A world citizen may provide value to society by using knowledge acquired across cultural contexts.
On the Queen’s Birthday* I was out in the woods camping with a group I didn’t particularly know. And after heavy drinking and a roaring fire the night before I expected both a hangover and coals to await me. Both did in only the slightest degree.
I woke to a light sky, though a cloudy one, and a bit of dehydration cured with a quick glass of water. Solidly awake despite the lack of sleep, my brain was only slightly clearer than the sky. What exactly had we been talking about last night? What was the plan for today? What was my plan for the rest of the trip? What did I want out of it? Out of life? Where would I be next? Next day? Next month? Next year? Was I happy? What would make me happy? Was I lonely? Was I floating? The questions didn’t come quickly or as clearly, or even really surface at all, but they were there floating around. Some I had already come to ask myself to no avail. Some were still waiting to be uncovered though they had already started to leave me with a sense of something being amiss. Largely, I just didn’t know and didn’t know how to know.
I did know one thing. I wanted an early start on the day. Eager to get back to town for a concert, I had no interest in the day starting at noon, especially since it was only seven and I was wide awake.
Fire. I could make fire. That would be productive and relaxing.
The coals from last night were largely burned out. The fire ring had ash and some cold coals. Under the surface there was warmth, but not excessively. I stirred it around with a twig. Then with my hand. Warm, but not hot. A couple embers and a dull radiance.
I retrieved an inch thick branch from under the car, broke it in half and lay the pieces side by side about five inches apart and pressed them into the ash. Between them I scraped out a trench. Any heat between them would stay there, reflected back and forth, breathing in fresh oxygen from the ends.
Next I consolidated all of the twigs and bits that had broken off of the wood from the past couple nights. They were all wet from the rain. I broke off sections a few inches long and lay them over the two poles in the pit. A long house, solid walls, thatched roof. Small twigs a millimeter across first, then a couple millimeters. Then the few that were a centimeter across. A long house build on top of a warm ground, insulating and reflecting the heat. And above the long house was the log still hanging over the fire pit, reflecting any escaped heat back down again.
Then I went off to collect any more branches and logs I could find. A couple good size pieces of firewood. And a collection of inch or two thick branches that would be considered large kindling. All of it wet from the overnight drizzle. Nothing with any hope of starting any time soon. These ended up in a lattice around the perimeter of the fire pit, a polyhedron frame of assorted sizes of damp wood.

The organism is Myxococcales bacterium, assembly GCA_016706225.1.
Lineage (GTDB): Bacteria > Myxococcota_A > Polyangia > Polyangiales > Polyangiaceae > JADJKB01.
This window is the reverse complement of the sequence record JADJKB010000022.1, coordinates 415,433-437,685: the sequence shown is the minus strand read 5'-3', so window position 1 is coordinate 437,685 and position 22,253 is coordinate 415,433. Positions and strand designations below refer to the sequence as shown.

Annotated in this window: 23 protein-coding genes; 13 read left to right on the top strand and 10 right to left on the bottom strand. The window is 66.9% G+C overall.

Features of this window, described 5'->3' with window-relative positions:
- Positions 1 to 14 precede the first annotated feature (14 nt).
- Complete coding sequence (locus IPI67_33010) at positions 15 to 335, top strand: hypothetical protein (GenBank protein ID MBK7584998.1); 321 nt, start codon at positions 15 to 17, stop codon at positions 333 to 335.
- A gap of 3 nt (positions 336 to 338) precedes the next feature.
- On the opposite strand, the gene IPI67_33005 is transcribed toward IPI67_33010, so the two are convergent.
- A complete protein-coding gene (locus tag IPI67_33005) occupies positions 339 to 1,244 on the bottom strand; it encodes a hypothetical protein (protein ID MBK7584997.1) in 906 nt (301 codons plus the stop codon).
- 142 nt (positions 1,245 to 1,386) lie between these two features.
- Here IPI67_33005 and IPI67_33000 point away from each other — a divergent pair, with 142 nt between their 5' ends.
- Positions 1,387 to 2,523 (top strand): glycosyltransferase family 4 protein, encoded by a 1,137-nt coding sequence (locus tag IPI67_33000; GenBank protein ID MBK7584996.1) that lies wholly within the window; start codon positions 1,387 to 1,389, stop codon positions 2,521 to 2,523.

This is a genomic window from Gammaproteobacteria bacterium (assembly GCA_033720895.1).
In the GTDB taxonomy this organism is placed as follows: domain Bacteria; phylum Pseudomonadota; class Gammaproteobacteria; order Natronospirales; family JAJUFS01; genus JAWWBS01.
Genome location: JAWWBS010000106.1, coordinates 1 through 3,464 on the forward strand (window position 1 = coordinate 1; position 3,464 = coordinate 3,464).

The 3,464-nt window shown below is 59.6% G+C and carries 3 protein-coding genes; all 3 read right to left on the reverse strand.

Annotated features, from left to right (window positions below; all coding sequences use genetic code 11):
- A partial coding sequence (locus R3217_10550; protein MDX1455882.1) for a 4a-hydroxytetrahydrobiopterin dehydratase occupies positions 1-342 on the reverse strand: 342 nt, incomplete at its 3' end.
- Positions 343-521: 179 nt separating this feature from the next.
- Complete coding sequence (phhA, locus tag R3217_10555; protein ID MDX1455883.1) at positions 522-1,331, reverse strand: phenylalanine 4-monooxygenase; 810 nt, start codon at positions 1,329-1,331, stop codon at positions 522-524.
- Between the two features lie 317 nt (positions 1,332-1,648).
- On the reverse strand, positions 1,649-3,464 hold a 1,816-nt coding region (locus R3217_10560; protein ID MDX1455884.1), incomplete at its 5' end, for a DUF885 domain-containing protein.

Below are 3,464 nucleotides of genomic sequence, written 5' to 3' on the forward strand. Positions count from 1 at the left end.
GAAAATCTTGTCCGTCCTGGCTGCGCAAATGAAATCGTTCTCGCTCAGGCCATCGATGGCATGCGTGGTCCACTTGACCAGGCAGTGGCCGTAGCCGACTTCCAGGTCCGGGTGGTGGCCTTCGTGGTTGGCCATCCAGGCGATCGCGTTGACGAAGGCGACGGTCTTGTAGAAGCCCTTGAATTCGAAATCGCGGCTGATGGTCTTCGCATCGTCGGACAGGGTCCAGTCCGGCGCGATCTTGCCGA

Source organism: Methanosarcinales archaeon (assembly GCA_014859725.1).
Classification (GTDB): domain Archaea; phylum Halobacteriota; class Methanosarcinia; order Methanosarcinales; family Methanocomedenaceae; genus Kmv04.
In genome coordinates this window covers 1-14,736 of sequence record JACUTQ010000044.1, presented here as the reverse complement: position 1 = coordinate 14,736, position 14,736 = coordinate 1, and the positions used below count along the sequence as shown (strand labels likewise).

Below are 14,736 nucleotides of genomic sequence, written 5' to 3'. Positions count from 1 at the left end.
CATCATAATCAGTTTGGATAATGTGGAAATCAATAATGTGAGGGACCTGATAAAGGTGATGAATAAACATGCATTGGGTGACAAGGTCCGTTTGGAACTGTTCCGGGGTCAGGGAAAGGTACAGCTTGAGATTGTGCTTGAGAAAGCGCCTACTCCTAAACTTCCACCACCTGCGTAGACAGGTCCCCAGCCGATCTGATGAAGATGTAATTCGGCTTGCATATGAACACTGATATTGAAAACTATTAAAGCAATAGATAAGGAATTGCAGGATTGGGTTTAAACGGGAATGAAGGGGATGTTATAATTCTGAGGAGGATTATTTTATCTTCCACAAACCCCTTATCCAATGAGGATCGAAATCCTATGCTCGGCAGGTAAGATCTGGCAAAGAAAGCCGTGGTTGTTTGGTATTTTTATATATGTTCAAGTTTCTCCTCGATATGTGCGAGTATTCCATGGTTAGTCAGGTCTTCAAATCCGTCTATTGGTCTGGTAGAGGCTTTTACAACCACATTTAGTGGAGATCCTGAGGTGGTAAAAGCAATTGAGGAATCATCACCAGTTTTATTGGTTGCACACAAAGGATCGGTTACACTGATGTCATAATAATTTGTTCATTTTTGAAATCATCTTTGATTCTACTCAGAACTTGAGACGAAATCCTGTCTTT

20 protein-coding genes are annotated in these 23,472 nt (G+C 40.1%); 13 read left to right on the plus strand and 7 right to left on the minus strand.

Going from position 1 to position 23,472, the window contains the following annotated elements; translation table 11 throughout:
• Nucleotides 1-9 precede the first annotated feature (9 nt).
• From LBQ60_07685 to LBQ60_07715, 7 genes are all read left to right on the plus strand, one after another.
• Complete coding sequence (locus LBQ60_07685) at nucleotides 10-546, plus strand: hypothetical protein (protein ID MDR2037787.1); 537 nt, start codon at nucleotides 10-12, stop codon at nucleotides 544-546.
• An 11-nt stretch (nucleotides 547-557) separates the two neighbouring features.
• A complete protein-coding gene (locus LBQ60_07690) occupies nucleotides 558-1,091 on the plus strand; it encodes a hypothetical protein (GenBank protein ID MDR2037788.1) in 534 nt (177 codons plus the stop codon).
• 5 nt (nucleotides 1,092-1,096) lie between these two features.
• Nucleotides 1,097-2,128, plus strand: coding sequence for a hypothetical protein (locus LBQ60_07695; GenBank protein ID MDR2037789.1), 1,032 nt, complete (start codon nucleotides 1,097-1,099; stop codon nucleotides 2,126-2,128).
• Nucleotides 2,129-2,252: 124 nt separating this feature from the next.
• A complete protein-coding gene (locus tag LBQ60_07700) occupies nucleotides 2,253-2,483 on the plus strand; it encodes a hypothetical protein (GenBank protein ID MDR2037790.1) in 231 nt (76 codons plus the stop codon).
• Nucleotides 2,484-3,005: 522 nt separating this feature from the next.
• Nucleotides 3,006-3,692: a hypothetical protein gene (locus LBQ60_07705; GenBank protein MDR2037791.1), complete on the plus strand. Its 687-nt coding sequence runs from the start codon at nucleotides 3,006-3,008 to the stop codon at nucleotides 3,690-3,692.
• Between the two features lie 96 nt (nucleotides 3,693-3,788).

By this point the kindling had all dried out over the heat. Still nothing glowing. Still nothing sparking. But it had dried, and that was enough.
I sat back in a chair next to the fire pit and ripped a piece of the bark off of the overhanging log. The perfect kind, not too hard and brittle, but old and stringy. Using my nails I worked a sliver off and shredded it further. Then another. Then another. Each bit of fibrous bark got balled up. I opened a hole in the thatched roof, put the ball of bark in, and moved the sticks back. Then again, in a different place. After another ten minutes, the long house was half full of shredded bark, between two dry reflecting logs and under a roof of tinder. I angled more inch and two inch thick branches against the overhanging log, forming a tall A-frame house over the squat long-house.
Still, nothing glowed. Nothing was so hot I couldn’t touch it.
About forty minutes had passed since I started. I thought of nothing but the next step in fire preparation. My mind did not wander. Each step was the sole thing in my brain, and it was of central importance. No question about the next step came. As each bit was completed, the next step was automatic. My mind was focused on what I was doing without stress or thinking through it.
I sat back, at peace. I knew I had built it. And I knew that soon, it would come. I did not need paper. I did not need a match. I did not even need dry wood. And I did not need to blow on the embers to kick them up. It would happen soon enough.
Five minutes later, smoke.
Five minutes after, fire.
Twenty minutes more, glowing embers.
Another twenty minutes and despite the fact that only small sizes of wet wood had been used the fire was radiating more heat than it had been all weekend. I had to move chairs back so they didn’t melt.
Fire is my meditation.
* Queen’s Birthday celebrated in Australia on June 11 this year.